In this episode, Craig, Jim and “Oil Can” Rathbun are joined in the bunkhouse by Dr. Larry Len Peterson. The author most recently of “American Trinity: Jefferson, Custer, and the Spirit of the West” Dr. Peterson has published numerous highly regarded biographies including “Philip R. Goodwin: America’s Sporting and Wildlife Artist”; “The Call of the Mountains; The Artists of Glacier National Park”; and “Charles M. Russell: Photographing the Legend, A Biography in Words and Pictures” among others. He is the recipient of the 2016 C.M. Russell Heritage Award, two Western Heritage Awards, the Scriver Award, The High Plains Book Award, and the Will Rogers Gold Medallion Award. In addition to being a recognized scholar of the history and art history of the American West, Dr. Peterson is an award winning scientist, physician, and cultural historian. Please join us for a fascinating interview with a truly remarkable guest, Dr. Larry Len Peterson.
At 0700 it is dead calm and coal-mine dark here on the Figure 8 Ranch. I’ve got a cup of tea on my desk and just came in from feeding the horses. My face is still cold. From the window where I work I can see the merest outline of the ponderosas, and a soft yellow light spilling out of the barn where I leave the stall lights on for the horses. The light glows yellow on the ice in the paddocks. I can’t prove it, but I think that light works for the horses the same way a night-light works to settle the nerves of children afraid of the dark.
It seems to be that, at some level, the Happy People of the taiga have made a lasting peace with the notion that the challenges and inconveniences of life are natural, and healthy, and can even be fun. Hunting cabin in the middle of nowhere collapsed? No problem, I’ll just build a little fire and whistle a little tune. It’s hard not to love a mindset, a richly lived nonchalance, like that.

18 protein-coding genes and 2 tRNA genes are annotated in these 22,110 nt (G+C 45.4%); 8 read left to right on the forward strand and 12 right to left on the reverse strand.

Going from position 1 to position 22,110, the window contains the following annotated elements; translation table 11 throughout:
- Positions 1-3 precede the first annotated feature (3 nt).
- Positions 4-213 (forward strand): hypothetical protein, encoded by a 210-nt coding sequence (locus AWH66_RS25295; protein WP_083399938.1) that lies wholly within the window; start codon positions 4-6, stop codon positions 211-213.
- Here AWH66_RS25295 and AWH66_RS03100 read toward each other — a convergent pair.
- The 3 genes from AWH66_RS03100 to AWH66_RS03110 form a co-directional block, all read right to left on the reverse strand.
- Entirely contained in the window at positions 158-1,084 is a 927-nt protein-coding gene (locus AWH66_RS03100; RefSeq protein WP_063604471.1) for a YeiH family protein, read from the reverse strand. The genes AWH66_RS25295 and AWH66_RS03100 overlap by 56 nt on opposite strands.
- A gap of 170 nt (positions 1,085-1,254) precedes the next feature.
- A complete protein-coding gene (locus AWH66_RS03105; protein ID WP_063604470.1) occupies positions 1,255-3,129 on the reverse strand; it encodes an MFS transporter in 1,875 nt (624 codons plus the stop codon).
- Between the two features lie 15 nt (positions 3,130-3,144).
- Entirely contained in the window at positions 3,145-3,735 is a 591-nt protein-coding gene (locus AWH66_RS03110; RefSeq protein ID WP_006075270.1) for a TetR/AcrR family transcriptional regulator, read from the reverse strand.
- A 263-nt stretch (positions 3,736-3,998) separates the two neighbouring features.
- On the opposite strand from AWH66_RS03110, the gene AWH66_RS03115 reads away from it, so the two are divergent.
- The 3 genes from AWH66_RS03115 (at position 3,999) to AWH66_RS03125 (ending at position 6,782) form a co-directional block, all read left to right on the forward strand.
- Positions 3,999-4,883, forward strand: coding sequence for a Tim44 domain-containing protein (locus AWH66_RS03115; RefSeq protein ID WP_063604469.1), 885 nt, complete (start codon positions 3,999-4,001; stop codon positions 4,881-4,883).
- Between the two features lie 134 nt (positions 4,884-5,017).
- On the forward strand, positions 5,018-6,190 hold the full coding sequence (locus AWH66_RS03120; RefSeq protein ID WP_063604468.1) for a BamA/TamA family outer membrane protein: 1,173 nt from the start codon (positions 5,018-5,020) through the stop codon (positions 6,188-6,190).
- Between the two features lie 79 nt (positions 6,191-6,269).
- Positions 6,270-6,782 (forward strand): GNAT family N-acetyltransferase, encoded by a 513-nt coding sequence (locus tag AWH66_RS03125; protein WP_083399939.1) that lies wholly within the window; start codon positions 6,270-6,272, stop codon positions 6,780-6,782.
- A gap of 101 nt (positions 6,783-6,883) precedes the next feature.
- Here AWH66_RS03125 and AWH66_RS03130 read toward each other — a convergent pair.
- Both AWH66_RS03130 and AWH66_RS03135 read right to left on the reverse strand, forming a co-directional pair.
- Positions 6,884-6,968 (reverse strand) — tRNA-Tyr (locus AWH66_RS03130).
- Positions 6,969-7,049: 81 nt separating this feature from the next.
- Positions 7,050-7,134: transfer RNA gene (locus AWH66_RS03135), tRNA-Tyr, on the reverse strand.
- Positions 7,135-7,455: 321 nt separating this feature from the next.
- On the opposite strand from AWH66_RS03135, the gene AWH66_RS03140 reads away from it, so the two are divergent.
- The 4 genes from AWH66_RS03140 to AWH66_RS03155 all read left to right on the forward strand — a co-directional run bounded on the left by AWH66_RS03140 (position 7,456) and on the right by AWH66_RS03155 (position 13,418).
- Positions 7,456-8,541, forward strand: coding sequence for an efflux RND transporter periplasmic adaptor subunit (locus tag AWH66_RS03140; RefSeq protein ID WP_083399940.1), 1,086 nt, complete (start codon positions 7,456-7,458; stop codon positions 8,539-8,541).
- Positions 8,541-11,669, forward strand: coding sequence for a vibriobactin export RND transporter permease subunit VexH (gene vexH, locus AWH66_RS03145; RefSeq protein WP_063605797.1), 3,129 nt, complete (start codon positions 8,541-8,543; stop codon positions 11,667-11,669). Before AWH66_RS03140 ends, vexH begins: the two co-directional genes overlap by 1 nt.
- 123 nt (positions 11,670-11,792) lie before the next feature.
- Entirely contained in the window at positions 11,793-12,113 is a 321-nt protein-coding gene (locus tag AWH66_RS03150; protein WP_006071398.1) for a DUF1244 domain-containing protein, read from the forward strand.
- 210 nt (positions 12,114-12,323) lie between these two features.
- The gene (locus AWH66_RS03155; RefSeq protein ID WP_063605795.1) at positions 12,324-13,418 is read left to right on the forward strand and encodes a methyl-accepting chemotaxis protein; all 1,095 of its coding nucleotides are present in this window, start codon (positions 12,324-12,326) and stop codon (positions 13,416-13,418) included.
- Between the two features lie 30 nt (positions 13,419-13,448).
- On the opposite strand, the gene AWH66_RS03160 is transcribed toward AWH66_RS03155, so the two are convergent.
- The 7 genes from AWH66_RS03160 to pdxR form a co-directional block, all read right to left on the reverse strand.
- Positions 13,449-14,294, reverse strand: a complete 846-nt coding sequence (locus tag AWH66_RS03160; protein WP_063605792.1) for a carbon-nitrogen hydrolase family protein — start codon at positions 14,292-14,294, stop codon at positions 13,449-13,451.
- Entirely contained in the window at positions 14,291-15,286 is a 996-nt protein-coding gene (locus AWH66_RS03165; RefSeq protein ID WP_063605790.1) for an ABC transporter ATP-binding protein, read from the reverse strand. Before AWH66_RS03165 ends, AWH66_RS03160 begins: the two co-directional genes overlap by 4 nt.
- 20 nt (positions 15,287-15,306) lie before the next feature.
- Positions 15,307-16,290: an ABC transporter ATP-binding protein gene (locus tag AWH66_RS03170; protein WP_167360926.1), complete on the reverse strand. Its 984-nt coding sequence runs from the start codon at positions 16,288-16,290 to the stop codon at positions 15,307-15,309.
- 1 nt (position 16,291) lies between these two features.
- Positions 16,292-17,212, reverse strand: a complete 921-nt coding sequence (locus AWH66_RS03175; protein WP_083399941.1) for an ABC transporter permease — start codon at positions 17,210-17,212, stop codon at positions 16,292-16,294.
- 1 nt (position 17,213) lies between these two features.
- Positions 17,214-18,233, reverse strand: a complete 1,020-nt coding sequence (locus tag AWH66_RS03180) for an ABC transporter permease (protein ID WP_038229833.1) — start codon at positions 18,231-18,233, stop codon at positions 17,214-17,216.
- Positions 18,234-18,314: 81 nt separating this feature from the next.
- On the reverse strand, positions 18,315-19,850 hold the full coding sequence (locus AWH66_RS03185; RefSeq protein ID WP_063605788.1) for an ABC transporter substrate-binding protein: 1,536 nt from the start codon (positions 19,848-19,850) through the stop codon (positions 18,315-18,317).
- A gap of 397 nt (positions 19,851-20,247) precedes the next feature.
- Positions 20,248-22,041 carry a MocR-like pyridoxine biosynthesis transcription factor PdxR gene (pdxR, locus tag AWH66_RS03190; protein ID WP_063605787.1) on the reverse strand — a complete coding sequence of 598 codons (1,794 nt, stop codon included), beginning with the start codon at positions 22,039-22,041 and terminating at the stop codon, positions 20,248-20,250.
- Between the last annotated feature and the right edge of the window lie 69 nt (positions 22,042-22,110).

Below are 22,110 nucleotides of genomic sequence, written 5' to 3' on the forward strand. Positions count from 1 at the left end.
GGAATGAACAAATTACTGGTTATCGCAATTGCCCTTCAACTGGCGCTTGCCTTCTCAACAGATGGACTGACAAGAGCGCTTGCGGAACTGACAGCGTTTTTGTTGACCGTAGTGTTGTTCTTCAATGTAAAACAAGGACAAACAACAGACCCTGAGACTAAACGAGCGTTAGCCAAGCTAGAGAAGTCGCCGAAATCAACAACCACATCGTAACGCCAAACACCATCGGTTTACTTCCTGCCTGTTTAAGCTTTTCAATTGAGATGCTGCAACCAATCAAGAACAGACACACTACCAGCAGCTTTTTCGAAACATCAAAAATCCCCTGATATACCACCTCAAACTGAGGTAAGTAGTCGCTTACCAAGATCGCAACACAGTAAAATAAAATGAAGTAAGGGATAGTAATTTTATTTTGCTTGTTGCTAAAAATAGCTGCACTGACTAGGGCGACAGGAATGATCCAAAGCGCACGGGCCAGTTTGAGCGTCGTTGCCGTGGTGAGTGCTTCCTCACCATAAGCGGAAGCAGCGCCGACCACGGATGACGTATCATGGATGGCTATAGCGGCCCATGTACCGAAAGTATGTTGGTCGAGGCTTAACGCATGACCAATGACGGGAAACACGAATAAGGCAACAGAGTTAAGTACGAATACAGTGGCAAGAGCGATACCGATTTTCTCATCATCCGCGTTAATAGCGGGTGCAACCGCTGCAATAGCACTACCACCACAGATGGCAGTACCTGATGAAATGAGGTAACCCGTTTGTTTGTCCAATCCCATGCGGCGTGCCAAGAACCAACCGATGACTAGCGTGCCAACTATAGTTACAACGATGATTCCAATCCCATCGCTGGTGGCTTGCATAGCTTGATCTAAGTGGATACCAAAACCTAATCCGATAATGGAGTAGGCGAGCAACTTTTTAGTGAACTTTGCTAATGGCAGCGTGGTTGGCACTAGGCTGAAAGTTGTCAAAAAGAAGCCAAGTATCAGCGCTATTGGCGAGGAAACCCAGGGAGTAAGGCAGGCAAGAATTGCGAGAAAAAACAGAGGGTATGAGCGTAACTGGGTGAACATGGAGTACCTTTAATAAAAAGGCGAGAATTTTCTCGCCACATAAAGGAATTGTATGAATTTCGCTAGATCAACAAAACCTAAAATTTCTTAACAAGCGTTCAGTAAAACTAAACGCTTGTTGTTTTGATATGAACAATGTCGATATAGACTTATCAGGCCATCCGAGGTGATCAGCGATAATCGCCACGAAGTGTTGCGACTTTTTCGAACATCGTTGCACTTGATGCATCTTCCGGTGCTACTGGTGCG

After a summer hiatus the boys are back in the bunkhouse on the historic Figure 8 Ranch for a new season of podcasts. Join Craig, Jim, and “Oil Can” Rathbun for this new edition of the Running Iron Podcast: Stories that Shaped Us
There isn’t anything magical about regenerative ranching. The theories put forth by the gurus of holistic management, guys like Allan Savory, Johann Zietsman, Gabe Brown, and others, just make sense. It’s possible to build and repair our soils while raising food and actually improving environmental conditions over time. We know how to do this. But our models for worldwide economic growth all collide with doing anything that is healthy and endlessly repeatable.
It’s interesting that so many politicians and bureaucrats, apparently lacking the strength of their convictions, are assuming noms de plume and making their little pithy appearances in the digital realm. Romney’s “Pierre Delecto” is a particularly daft touch, joining some other recent classics such as James Comey’s “Reinhold Niebuhr” and Anthony Weiner’s “Carlos Danger” as instant splashes of cowardice and evidence of active mushbrain.
In this case the question came from a young person, and they can be forgiven the crudity of their curiosity, even if it is backloaded with tired assumptions force fed by bad television, video games, abysmal schools, and that grandest of American traditions: the full criminal embrace. While the characterization of cops has migrated from the Officer Friendly types on Adam 12 to masked bogeymen in “tanks” fiendishly no-knocking the wrong house, outlaws and very bad people enjoy the fruits of selective judgment.